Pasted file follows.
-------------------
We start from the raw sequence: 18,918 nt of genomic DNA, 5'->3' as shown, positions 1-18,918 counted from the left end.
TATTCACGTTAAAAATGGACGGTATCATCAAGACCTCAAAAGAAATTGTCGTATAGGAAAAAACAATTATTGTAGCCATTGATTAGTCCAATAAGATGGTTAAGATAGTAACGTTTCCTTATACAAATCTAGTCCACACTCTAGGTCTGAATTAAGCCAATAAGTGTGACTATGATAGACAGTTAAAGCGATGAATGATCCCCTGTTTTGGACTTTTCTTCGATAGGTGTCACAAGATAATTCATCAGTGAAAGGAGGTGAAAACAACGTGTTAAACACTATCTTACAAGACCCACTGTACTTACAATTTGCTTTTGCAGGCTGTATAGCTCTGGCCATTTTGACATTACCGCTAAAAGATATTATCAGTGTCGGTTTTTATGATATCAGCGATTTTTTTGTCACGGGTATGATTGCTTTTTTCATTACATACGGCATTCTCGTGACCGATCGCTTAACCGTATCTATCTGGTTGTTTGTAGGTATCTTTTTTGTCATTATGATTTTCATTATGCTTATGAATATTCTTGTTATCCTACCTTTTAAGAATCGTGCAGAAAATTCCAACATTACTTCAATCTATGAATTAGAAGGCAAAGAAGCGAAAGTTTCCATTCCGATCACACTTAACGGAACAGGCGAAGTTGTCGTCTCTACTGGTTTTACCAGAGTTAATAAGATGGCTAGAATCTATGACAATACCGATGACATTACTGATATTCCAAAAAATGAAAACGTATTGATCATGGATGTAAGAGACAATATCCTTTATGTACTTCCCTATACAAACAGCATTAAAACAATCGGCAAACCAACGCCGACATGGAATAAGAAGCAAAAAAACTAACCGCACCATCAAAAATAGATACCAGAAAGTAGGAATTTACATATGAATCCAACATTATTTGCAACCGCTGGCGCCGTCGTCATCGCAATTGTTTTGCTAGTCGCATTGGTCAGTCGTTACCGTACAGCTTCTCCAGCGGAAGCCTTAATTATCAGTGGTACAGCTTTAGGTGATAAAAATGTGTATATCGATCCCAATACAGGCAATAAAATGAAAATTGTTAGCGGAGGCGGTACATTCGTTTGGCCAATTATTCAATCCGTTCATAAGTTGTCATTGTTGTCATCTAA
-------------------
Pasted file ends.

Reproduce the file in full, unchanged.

We start from the raw sequence: 18,918 nt of genomic DNA, 5'->3' as shown, positions 1-18,918 counted from the left end.
TATTCACGTTAAAAATGGACGGTATCATCAAGACCTCAAAAGAAATTGTCGTATAGGAAAAAACAATTATTGTAGCCATTGATTAGTCCAATAAGATGGTTAAGATAGTAACGTTTCCTTATACAAATCTAGTCCACACTCTAGGTCTGAATTAAGCCAATAAGTGTGACTATGATAGACAGTTAAAGCGATGAATGATCCCCTGTTTTGGACTTTTCTTCGATAGGTGTCACAAGATAATTCATCAGTGAAAGGAGGTGAAAACAACGTGTTAAACACTATCTTACAAGACCCACTGTACTTACAATTTGCTTTTGCAGGCTGTATAGCTCTGGCCATTTTGACATTACCGCTAAAAGATATTATCAGTGTCGGTTTTTATGATATCAGCGATTTTTTTGTCACGGGTATGATTGCTTTTTTCATTACATACGGCATTCTCGTGACCGATCGCTTAACCGTATCTATCTGGTTGTTTGTAGGTATCTTTTTTGTCATTATGATTTTCATTATGCTTATGAATATTCTTGTTATCCTACCTTTTAAGAATCGTGCAGAAAATTCCAACATTACTTCAATCTATGAATTAGAAGGCAAAGAAGCGAAAGTTTCCATTCCGATCACACTTAACGGAACAGGCGAAGTTGTCGTCTCTACTGGTTTTACCAGAGTTAATAAGATGGCTAGAATCTATGACAATACCGATGACATTACTGATATTCCAAAAAATGAAAACGTATTGATCATGGATGTAAGAGACAATATCCTTTATGTACTTCCCTATACAAACAGCATTAAAACAATCGGCAAACCAACGCCGACATGGAATAAGAAGCAAAAAAACTAACCGCACCATCAAAAATAGATACCAGAAAGTAGGAATTTACATATGAATCCAACATTATTTGCAACCGCTGGCGCCGTCGTCATCGCAATTGTTTTGCTAGTCGCATTGGTCAGTCGTTACCGTACAGCTTCTCCAGCGGAAGCCTTAATTATCAGTGGTACAGCTTTAGGTGATAAAAATGTGTATATCGATCCCAATACAGGCAATAAAATGAAAATTGTTAGCGGAGGCGGTACATTCGTTTGGCCAATTATTCAATCCGTTCATAAGTTGTCATTGTTGTCATCTAA